South Asia has some of the highest rates of anemia worldwide. At 72 percent, women in the Eastern region of India have a significantly higher prevalence of anemia than the Western states, which estimates 45 percent affected.
Anemia, the most common nutritional deficiency worldwide, occurs when red blood cells do not carry enough oxygen to the body’s tissues. The hemoglobin content of anemic blood is lower than normal as a result of deficiency of one or more essential nutrients such as iron, amino acids, folic acid, proteins, or vitamins A, C, or B. Left unchecked, anemia can lead to several issues, ranging from fatigue to bone diseases, or even cancer.
In India, anemia disproportionately affects women. According to a study in the 2014 European Journal of Zoological Research, an estimated 20-40 percent of maternal deaths in India are due to anemia.
Aggregated data from the National Nutrition Monitoring Bureau and Indian Council of Medical Research shows that 80-90 percent of preschool children, pregnant and lactating women, and adolescent girls have anemia.
All adolescents, male or female, are more susceptible to anemia during this stage of their lives due to the increase in muscle mass and blood volume as a function of growth and development.
In addition, a large number of Indian women suffer from anemia throughout the entirety of their lives. The deficiencies can start with low birth weight infant females and worsen during adolescence with the onset of menstruation. Pregnancy further worsens and taxes an already anemic body.
Although a plethora of epidemiologic studies have been conducted on anemia in India, National Family Health Surveys and District Level Household and Facility Surveys have proven most useful in tracking the rate of anemia nationally.
Women and children from Eastern India are statistically shown to have higher risk factors for developing anemia. Social class, residence, age, and marital status all play indirect roles in anemia’s prevalence.
Not surprisingly, high socioeconomic status lowered the risk of anemia in all demographics. Education, exposure to mass media, and consumption of milk, milk products, fruits and fish were other protective factors.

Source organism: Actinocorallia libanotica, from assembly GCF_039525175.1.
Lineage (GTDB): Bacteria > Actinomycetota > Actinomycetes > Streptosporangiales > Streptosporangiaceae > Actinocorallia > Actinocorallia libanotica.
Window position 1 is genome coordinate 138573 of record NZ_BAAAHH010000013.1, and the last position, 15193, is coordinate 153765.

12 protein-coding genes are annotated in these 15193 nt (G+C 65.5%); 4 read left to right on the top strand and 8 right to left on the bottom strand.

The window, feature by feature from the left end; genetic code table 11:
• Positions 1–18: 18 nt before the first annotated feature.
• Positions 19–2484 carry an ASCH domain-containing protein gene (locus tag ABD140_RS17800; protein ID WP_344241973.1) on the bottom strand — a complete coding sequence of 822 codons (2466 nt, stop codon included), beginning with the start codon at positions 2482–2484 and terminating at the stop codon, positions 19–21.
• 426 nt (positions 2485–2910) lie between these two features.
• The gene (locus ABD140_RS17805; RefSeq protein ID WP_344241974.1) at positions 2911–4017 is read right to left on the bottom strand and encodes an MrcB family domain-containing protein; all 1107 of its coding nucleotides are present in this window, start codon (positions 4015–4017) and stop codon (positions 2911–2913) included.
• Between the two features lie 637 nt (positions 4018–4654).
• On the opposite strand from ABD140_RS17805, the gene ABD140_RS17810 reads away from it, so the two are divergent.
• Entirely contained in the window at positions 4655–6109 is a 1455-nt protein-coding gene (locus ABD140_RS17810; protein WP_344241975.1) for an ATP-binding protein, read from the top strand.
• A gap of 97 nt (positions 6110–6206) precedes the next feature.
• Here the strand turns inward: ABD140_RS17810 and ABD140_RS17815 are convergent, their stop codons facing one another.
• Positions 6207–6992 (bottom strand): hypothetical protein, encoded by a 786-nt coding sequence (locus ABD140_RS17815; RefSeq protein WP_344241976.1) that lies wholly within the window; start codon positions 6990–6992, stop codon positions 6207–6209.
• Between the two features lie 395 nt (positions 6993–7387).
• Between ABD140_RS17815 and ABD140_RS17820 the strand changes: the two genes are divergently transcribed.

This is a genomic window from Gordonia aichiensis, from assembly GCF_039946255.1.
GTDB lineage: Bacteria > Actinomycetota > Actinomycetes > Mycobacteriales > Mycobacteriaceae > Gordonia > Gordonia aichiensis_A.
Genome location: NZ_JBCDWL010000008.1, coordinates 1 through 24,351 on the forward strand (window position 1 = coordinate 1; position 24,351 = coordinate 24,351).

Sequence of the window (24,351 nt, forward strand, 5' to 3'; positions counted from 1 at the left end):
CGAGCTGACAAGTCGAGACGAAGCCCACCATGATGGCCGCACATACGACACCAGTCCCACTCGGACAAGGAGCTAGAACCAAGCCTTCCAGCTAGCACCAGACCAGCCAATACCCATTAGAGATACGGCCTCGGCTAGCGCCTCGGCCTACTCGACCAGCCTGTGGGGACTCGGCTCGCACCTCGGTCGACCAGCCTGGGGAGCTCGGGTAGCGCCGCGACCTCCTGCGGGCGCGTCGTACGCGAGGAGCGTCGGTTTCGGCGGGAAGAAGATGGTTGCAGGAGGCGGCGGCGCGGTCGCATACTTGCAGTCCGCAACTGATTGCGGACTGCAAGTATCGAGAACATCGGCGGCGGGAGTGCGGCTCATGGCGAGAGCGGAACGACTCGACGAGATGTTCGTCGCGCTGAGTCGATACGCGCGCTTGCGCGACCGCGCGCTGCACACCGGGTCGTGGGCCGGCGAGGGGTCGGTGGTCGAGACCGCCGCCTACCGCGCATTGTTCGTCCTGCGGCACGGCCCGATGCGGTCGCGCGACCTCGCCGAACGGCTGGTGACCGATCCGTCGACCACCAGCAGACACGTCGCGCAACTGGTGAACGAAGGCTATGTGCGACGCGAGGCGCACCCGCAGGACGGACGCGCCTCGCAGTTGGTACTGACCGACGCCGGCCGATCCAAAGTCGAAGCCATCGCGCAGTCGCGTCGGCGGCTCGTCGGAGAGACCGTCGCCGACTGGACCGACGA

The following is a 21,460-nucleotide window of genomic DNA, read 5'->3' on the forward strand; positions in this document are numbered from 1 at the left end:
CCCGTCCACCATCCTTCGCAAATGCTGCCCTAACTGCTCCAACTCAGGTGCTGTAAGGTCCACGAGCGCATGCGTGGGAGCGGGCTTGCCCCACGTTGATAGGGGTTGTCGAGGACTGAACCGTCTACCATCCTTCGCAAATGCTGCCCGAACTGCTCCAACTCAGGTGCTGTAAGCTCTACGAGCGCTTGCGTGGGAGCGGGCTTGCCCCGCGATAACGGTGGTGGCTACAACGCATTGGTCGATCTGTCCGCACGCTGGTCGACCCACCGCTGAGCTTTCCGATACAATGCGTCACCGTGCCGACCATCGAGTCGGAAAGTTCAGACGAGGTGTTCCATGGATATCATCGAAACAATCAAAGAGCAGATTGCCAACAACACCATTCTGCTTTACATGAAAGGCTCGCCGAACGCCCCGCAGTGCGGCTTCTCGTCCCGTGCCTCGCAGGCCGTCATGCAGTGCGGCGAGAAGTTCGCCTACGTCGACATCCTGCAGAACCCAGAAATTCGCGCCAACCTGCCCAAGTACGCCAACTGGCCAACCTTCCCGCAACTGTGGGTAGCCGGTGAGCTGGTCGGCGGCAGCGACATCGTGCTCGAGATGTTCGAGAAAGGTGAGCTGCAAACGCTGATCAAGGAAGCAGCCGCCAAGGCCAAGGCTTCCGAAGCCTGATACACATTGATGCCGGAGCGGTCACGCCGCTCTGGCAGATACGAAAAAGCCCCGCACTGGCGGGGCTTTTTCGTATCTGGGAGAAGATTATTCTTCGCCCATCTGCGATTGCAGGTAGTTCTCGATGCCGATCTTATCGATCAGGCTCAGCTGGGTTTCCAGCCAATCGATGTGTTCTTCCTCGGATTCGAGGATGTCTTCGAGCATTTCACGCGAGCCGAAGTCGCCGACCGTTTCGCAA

Statistics also show that low-income urban women and adolescent married women had the highest chances of being anemic.
In practical terms, low-income households suffer due to a lack of available resources, such as access to high-quality foods or medicines.
Culturally, there is also an inherent attitude towards providing for the males in the family first. This leads to girls and women being given leftovers or food less nutritional in value, especially if resources are limited in a family or community.
According to the World Health Organization (WHO), if the community prevalence of anemia is greater than 40 percent, it is considered a high magnitude issue. Although both international and national development campaigns have sought to decrease the anemia burden in India, the real issue is the nutritional status of women throughout their lifespan.
The correlation of anemia and other nutritional deficiencies in this case seems extremely high. My mother—despite being educated as a dietician, from a higher socio-economic class, and someone who consumed a lot of milk and milk products until recently—has been anemic for most of her life. She was a little over a 100 pounds when she gave birth to a healthy, female baby, though she had to make a conscious effort to boost her appetite during her pregnancy. She has spent the majority of her adult life in the United States and not in India, and has remained anemic, on and off, despite how well she eats and maintains her body. It seems to be a childhood deficit that she has not been able to overcome despite her concerted efforts.
Even though I have grown up in the U.S., I have also been anemic at different points in my life due to stress, hormonal fluctuations, a lack of proper nutrition, or any combination of the three. So, while Indian women in India are at a much greater risk for anemia, women everywhere are likely to be impacted by anemia throughout their lives.
It is important to realize that proper nutrition is a life-long process, not a fad diet or one pill fix-all.
From statistics, studies, and personal experiences with anemia, it seems clear that the overall nutritional status needs to be enhanced from the beginning of the life cycle.
For example, in the current model, an anemic mother gives birth to an underweight female infant, who then becomes anemic as she grows up, and the beginning of menstruation further exacerbates the deficiency. That same anemic woman then goes through pregnancy, which further causes stress, and may lead to another infant who is anemic.
It would be easier to narrow the focus of preventative measures to provide proper pre-natal care to pregnant women or to enhance the nutritional resources available to infants, as these are vital developmental stages. Maintaining an overall standard of nutrition, however, is more important and sizably more difficult throughout all stages of life.